Volume Management in Critically Ill Patients

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European Cardiology - Volume 4 Issue 1;2008:4(1):99-100


Volume expansion is one of the most common therapeutic procedures in intensive care units (ICUs). There is no doubt that in some cases (e.g. hemorrhage or severe diarrhea) care-givers can reasonably rely on clinical examination to identify patients who will benefit from fluid loading. However, in more complex—but not uncommon—situations (e.g. septic shock), both clinical examination and indicators of cardiac pre-load have been shown to be of minimal value in answering the question: “Can we improve cardiac output and hence hemodynamics by administering fluid?”1
Over the last decade, many clinical studies have demonstrated the value of stroke volume variation (SVV) induced by mechanical ventilation to predict fluid responsiveness, i.e. an increase in cardiac output as a result of fluid infusion.2–6 SVV is now automatically calculated and displayed on minimally invasive cardiac output monitors. This should greatly facilitate the volume management of critically ill patients.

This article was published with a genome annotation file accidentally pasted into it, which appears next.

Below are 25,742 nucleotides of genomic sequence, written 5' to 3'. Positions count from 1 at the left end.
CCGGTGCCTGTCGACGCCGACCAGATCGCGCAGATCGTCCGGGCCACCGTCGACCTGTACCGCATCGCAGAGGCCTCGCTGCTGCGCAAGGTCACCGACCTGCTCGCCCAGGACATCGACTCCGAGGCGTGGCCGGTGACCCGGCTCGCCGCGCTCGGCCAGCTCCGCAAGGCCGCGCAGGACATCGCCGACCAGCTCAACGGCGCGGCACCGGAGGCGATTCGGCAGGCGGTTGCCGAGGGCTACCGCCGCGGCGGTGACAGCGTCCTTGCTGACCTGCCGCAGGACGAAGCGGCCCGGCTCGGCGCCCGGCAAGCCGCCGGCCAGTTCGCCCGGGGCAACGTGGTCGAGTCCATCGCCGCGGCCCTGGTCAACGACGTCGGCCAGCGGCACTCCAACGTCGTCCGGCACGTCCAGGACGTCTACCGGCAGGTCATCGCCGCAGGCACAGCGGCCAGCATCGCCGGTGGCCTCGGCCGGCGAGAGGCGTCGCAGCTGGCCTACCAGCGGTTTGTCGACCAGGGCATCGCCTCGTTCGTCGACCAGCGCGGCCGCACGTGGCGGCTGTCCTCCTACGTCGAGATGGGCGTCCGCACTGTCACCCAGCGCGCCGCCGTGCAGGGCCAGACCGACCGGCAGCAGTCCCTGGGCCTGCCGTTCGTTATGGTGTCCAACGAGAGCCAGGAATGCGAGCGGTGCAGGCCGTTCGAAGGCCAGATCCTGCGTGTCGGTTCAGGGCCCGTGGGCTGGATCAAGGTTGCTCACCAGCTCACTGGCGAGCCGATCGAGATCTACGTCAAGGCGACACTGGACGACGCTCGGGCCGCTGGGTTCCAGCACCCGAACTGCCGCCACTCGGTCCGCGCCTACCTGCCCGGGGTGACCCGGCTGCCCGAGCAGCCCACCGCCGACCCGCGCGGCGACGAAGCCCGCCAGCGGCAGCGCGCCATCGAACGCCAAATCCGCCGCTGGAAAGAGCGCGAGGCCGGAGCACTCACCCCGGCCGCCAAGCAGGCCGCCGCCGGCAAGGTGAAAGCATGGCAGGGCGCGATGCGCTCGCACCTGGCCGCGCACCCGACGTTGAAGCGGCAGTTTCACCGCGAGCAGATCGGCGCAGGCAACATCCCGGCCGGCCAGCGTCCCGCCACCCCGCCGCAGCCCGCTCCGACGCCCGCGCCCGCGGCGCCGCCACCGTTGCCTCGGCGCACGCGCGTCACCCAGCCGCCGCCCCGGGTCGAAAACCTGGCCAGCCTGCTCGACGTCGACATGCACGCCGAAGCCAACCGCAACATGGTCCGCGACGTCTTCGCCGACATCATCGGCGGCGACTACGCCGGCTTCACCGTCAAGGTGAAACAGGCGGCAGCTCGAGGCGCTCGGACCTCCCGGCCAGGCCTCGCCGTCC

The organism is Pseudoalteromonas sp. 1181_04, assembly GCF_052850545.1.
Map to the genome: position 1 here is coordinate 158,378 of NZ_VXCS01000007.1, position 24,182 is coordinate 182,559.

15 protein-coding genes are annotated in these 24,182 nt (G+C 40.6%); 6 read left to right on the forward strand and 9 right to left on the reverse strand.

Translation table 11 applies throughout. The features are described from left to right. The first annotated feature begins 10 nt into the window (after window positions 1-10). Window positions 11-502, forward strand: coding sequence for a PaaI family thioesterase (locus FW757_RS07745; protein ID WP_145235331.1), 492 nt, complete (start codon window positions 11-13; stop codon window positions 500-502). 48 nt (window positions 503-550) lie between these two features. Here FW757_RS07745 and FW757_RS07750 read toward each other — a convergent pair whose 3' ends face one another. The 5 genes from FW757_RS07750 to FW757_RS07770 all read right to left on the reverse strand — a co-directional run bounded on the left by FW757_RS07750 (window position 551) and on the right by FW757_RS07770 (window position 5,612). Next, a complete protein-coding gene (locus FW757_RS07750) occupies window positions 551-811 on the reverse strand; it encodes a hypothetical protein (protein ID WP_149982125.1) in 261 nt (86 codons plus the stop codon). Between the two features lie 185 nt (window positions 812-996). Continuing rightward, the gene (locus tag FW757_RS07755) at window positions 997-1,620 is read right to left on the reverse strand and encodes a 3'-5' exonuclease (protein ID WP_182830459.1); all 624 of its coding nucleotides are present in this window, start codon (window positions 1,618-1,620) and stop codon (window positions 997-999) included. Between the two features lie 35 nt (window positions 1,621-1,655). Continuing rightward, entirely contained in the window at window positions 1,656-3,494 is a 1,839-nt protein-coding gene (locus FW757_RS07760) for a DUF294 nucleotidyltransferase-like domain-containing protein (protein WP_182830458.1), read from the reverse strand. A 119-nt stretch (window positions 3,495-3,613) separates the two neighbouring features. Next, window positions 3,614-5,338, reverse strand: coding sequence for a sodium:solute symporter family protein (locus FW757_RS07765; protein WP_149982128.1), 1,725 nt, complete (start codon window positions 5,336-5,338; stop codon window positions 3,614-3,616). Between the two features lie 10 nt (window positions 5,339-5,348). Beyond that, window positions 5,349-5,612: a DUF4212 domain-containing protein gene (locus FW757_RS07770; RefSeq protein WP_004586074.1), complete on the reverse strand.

In the following interview, Frédéric Michard, MD, PhD, discusses some of the important matters relating to the volume management of critically ill patients using SVV and new cardiac output monitoring technologies.

Q. Fluid therapy is often used to increase cardiac pre-load and improve the hemodynamic status of patients with circulatory shock. However, cardiac output increases after a fluid challenge in only approximately 50% of such patients. What is the clinical significance of this observation?

A: Only 50% of patients with shock experience a significant increase in cardiac output in response to fluid administration when the decision to give fluid is based on the clinical examination or on the measurement of cardiac filling pressures.1 This observation means that, until recently, clinicians were unable to accurately identify patients who could benefit from fluid expansion—in other words, fluid-responsive patients.
Over the last few years, the concept of fluid responsiveness has become popular in Europe and South America, likely because it is a pragmatic approach to fluid therapy. Indeed, we have a clear idea of the normal total blood volume (800–1,000ml/m2), and of normal right and left ventricular end-diastolic volumes (90–110ml/m2 and 60–80ml/m2, respectively) in healthy subjects.


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